Published On: Thu, Jun 5th, 2014

Ancient Mayan City ‘Chactún’ was discovered one year ago in Campeche

Share This

Deep in the jungles of Campeche, Southeast Mexico, a team of Mexican and foreign experts from the National Geographic Society and the National Institute of Anthropology and History, headed by Slovenian archaeologist Ivan Sprajc, made a major discovery in June 2013.

A whole ancient Maya city, complete with signs of pyramids, remnants of palace buildings and ball courts. This hidden archeological gem, named Chactún (which means “red stone” or “great stone”) was described by the country’s National Institute of Anthropology and History as one of the most important archeological breakthroughs recently encountered in México.

It’s a total gap in the archeological map of the Maya area,” Slovenian archaeologist Ivan Sprajc, who led the team, said in a taped interview in Spanish.

Though the site, which dates between AD 600 and 900, remained undocumented amid the more than 80 other Maya sites that have been discovered in the area since 1996, it covers roughly 54 acres in the southeast of Campeche.

“It’s a total gap in the archeological map of the Maya area,” (Slovenian archaeologist Ivan Sprajc)

“It’s a total gap in the archeological map of the Maya area,” (Slovenian archaeologist Ivan Sprajc)

That’s a big enough area to have been a government center, and one of the largest in the central lowlands of the Yucatan peninsula, one of the largest in the central lowlands of the Yucatan Peninsula, according to Reuters.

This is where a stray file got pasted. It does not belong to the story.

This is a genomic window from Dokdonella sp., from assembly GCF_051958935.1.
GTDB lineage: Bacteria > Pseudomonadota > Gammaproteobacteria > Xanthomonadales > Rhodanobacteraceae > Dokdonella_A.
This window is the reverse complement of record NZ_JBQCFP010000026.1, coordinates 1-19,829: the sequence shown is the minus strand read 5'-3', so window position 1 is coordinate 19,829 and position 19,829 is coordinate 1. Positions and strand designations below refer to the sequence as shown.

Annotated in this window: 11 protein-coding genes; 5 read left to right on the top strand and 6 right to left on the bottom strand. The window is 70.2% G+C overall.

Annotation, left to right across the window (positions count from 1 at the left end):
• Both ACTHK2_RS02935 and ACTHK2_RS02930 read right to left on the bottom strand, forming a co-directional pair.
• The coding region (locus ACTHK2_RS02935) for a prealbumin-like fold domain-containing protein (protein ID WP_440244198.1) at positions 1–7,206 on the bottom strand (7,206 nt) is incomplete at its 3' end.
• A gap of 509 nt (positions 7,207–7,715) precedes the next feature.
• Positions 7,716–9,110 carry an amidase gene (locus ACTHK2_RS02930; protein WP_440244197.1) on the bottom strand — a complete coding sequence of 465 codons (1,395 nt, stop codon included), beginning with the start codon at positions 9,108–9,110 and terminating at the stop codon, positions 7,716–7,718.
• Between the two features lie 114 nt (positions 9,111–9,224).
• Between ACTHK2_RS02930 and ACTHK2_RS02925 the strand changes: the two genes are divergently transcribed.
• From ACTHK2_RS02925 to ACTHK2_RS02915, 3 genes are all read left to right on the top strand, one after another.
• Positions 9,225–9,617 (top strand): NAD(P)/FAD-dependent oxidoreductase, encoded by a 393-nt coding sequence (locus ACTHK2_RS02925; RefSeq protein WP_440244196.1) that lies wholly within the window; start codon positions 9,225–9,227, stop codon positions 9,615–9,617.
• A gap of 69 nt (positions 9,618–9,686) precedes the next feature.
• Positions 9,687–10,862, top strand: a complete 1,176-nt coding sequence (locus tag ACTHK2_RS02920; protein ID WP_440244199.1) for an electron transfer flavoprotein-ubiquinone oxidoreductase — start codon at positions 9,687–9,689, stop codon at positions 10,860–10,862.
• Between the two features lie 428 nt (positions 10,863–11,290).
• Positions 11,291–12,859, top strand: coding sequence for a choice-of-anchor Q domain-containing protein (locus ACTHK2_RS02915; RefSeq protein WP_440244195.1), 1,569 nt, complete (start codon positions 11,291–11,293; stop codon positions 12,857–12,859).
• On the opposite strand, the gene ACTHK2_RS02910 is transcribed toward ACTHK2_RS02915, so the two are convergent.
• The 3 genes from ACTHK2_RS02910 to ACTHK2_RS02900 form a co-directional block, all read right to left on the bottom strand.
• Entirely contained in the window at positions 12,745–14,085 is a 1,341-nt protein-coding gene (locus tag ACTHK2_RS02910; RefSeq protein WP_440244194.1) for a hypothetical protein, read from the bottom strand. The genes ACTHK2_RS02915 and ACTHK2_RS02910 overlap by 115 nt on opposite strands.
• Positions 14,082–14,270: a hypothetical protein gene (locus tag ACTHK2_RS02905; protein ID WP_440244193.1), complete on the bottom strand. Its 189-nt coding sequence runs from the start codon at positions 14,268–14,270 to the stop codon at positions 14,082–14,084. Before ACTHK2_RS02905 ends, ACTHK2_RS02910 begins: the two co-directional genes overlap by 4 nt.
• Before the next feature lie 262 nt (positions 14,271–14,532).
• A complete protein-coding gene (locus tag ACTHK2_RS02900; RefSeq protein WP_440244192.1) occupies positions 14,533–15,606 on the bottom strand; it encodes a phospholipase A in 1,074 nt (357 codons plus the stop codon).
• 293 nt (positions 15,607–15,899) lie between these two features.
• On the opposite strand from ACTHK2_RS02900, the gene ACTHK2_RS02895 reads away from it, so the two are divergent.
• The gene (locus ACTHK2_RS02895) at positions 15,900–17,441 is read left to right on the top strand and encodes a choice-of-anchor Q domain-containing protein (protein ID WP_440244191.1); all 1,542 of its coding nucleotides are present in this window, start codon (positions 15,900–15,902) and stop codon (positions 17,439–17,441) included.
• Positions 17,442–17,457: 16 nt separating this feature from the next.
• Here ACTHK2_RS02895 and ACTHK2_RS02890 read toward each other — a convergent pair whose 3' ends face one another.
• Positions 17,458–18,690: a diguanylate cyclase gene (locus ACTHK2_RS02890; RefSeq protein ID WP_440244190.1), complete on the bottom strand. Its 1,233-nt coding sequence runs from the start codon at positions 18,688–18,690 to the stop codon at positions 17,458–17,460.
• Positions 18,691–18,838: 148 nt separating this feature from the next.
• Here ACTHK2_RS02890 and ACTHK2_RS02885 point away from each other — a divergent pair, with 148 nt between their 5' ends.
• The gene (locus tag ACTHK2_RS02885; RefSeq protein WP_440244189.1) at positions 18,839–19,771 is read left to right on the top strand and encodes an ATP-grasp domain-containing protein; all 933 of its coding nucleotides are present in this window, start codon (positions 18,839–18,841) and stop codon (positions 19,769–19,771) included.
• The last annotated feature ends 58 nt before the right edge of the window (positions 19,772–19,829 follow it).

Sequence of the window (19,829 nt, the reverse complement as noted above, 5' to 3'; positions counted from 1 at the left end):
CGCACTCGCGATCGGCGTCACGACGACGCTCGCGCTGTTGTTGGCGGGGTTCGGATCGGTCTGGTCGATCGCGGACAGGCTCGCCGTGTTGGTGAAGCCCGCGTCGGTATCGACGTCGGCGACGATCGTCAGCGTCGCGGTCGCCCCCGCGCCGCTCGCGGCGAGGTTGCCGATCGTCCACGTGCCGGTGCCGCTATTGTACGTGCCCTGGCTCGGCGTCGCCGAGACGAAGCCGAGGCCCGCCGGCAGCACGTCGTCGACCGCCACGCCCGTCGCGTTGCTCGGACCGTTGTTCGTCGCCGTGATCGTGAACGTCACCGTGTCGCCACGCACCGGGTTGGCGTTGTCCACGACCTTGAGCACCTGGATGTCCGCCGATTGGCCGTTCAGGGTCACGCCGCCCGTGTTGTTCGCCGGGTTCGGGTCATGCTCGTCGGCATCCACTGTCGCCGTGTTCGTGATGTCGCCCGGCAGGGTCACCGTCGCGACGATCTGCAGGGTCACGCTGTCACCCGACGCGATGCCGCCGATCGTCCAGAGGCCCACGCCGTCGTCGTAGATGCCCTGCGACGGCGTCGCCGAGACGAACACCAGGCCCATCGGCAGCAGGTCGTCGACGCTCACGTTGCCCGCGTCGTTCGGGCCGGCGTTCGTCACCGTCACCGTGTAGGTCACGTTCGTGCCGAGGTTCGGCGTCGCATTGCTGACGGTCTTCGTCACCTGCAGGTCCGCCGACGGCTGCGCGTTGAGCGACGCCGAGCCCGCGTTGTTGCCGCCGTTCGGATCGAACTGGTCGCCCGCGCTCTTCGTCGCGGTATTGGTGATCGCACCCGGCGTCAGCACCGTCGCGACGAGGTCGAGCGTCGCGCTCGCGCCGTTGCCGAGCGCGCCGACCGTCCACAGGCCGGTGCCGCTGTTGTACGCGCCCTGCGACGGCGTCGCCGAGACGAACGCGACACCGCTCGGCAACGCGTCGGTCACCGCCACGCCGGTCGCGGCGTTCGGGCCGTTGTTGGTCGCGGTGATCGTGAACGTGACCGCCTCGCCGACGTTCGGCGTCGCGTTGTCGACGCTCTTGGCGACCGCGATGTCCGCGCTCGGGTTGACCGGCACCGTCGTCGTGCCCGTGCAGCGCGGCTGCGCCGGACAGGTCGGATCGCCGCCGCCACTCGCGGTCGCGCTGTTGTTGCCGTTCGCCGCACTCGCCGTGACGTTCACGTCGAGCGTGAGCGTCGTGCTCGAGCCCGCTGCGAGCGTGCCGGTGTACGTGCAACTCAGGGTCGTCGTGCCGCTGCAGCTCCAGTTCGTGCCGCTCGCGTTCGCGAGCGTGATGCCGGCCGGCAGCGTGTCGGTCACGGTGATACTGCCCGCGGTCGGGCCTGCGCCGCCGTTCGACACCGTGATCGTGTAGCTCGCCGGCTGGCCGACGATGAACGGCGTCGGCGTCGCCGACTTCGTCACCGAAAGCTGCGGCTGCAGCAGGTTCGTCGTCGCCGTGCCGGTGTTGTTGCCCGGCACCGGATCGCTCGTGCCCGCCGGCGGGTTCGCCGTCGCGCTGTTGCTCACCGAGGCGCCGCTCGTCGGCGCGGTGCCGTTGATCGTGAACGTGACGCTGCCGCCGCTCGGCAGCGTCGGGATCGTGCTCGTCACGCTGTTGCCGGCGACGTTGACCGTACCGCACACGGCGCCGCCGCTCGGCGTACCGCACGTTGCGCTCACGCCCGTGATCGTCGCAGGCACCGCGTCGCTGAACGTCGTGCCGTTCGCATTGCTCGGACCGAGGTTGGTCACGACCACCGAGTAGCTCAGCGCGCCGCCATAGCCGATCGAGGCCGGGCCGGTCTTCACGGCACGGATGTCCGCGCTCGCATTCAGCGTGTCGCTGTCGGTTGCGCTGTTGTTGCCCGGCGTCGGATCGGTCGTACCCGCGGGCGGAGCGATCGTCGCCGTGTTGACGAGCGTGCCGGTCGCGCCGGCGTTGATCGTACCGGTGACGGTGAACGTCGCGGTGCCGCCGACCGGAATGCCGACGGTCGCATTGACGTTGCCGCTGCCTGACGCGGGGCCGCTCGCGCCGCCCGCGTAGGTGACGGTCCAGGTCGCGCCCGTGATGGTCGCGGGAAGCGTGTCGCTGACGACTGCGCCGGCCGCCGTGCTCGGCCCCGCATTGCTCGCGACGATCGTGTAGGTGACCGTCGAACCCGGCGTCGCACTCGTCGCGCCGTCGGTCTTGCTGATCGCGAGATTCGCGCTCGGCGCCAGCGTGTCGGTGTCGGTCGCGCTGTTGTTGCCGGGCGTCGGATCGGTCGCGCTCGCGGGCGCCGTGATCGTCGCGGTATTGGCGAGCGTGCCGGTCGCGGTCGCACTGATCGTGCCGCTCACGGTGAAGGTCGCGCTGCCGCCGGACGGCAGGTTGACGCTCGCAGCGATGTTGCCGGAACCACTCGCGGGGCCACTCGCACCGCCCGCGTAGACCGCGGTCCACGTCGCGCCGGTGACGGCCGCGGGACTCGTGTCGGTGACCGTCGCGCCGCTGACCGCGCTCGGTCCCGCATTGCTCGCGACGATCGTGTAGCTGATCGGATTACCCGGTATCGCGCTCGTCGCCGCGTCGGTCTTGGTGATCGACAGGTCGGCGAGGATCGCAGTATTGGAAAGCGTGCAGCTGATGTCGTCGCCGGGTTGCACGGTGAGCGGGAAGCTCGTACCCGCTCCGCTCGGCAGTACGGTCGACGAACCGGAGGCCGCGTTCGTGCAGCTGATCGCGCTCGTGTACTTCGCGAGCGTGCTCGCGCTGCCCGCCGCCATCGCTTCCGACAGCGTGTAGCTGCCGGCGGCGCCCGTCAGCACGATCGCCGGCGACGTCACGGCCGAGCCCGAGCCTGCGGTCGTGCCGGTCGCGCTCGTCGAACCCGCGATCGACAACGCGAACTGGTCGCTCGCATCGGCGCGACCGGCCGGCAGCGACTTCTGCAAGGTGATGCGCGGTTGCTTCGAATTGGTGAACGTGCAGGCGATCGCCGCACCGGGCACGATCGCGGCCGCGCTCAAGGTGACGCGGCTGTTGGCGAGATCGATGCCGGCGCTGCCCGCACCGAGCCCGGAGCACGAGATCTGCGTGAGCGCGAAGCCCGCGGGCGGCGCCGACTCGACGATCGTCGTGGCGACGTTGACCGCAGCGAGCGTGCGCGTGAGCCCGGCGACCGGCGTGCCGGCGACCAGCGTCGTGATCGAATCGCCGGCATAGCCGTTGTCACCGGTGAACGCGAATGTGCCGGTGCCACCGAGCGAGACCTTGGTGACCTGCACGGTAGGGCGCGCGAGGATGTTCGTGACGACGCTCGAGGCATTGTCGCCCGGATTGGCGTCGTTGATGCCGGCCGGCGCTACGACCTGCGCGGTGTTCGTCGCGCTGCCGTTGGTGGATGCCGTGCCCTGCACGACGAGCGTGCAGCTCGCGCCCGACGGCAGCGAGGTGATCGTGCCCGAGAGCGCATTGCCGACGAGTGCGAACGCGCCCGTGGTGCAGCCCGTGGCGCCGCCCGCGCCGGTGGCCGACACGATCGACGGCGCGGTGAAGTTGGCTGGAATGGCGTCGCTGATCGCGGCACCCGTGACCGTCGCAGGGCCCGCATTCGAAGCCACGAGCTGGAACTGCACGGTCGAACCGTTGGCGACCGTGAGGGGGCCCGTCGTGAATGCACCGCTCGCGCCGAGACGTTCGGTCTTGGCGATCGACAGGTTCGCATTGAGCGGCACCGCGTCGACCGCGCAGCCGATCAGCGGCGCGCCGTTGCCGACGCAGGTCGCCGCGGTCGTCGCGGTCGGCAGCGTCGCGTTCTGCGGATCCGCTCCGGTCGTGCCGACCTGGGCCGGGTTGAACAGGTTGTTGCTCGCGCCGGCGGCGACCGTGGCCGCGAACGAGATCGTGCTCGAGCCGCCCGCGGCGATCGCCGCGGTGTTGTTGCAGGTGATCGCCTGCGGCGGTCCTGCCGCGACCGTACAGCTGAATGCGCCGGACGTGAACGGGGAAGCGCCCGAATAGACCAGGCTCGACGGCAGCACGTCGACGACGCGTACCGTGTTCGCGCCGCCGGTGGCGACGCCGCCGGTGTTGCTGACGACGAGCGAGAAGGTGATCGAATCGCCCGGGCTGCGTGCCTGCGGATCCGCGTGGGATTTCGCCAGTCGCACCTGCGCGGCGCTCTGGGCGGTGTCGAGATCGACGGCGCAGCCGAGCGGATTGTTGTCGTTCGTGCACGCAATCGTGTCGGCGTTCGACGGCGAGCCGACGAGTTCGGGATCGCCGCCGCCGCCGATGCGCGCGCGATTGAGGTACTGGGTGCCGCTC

The site is bedecked with altars and decorative stone slabs, called steles. An inscription on one of the steles inspired the archaeologists to name it Chactún, officials said.

By conducting a topographic survey, the researchers were able to reconstruct Chactún in its three-dimensional glory. Sprajc pointed to the long buildings of what appeared to be a palace as an indication.


“We have various pyramids and the buildings that predominate here are long, evidently palatial buildings,” Sprajc said, “though at the moment we still cannot say whether they were homes of the elite, or administrative buildings — we can’t say much about their function.”

INAH handout photo shows a sculpted stone shaft called stelae at the newly discovered ancient Maya city Chactun in Yucatan peninsula

The research was supported by the institute and also funded in part by the National Geographic Society.


Mexico Travel Care




Leave a comment

XHTML: You can use these html tags: <a href="" title=""> <abbr title=""> <acronym title=""> <b> <blockquote cite=""> <cite> <code> <del datetime=""> <em> <i> <q cite=""> <s> <strike> <strong>